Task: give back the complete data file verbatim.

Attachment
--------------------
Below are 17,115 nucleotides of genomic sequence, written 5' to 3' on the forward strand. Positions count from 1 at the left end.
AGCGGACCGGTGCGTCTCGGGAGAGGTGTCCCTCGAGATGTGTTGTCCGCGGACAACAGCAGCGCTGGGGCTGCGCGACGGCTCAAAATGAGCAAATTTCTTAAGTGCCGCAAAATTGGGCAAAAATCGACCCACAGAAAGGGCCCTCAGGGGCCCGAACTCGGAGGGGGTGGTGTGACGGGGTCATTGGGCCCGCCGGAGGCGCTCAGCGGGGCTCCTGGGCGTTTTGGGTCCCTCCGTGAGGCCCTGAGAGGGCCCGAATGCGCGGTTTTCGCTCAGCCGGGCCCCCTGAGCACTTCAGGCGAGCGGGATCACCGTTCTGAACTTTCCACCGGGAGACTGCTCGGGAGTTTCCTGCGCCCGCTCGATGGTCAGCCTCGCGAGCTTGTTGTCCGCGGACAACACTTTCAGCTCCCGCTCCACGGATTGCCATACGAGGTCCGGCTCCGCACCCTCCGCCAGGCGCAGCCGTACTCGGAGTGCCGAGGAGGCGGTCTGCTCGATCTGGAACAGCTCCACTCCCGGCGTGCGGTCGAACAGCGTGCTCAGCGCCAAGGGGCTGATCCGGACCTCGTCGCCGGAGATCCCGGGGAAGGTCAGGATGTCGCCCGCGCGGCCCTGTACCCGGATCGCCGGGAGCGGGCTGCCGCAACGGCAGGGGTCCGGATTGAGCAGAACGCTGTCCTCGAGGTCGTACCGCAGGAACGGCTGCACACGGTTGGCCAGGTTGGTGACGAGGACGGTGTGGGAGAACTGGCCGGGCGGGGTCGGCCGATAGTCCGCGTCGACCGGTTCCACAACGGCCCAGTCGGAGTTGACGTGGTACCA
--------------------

Below are 17,115 nucleotides of genomic sequence, written 5' to 3' on the forward strand. Positions count from 1 at the left end.
AGCGGACCGGTGCGTCTCGGGAGAGGTGTCCCTCGAGATGTGTTGTCCGCGGACAACAGCAGCGCTGGGGCTGCGCGACGGCTCAAAATGAGCAAATTTCTTAAGTGCCGCAAAATTGGGCAAAAATCGACCCACAGAAAGGGCCCTCAGGGGCCCGAACTCGGAGGGGGTGGTGTGACGGGGTCATTGGGCCCGCCGGAGGCGCTCAGCGGGGCTCCTGGGCGTTTTGGGTCCCTCCGTGAGGCCCTGAGAGGGCCCGAATGCGCGGTTTTCGCTCAGCCGGGCCCCCTGAGCACTTCAGGCGAGCGGGATCACCGTTCTGAACTTTCCACCGGGAGACTGCTCGGGAGTTTCCTGCGCCCGCTCGATGGTCAGCCTCGCGAGCTTGTTGTCCGCGGACAACACTTTCAGCTCCCGCTCCACGGATTGCCATACGAGGTCCGGCTCCGCACCCTCCGCCAGGCGCAGCCGTACTCGGAGTGCCGAGGAGGCGGTCTGCTCGATCTGGAACAGCTCCACTCCCGGCGTGCGGTCGAACAGCGTGCTCAGCGCCAAGGGGCTGATCCGGACCTCGTCGCCGGAGATCCCGGGGAAGGTCAGGATGTCGCCCGCGCGGCCCTGTACCCGGATCGCCGGGAGCGGGCTGCCGCAACGGCAGGGGTCCGGATTGAGCAGAACGCTGTCCTCGAGGTCGTACCGCAGGAACGGCTGCACACGGTTGGCCAGGTTGGTGACGAGGACGGTGTGGGAGAACTGGCCGGGCGGGGTCGGCCGATAGTCCGCGTCGACCGGTTCCACAACGGCCCAGTCGGAGTTGACGTGGTACCA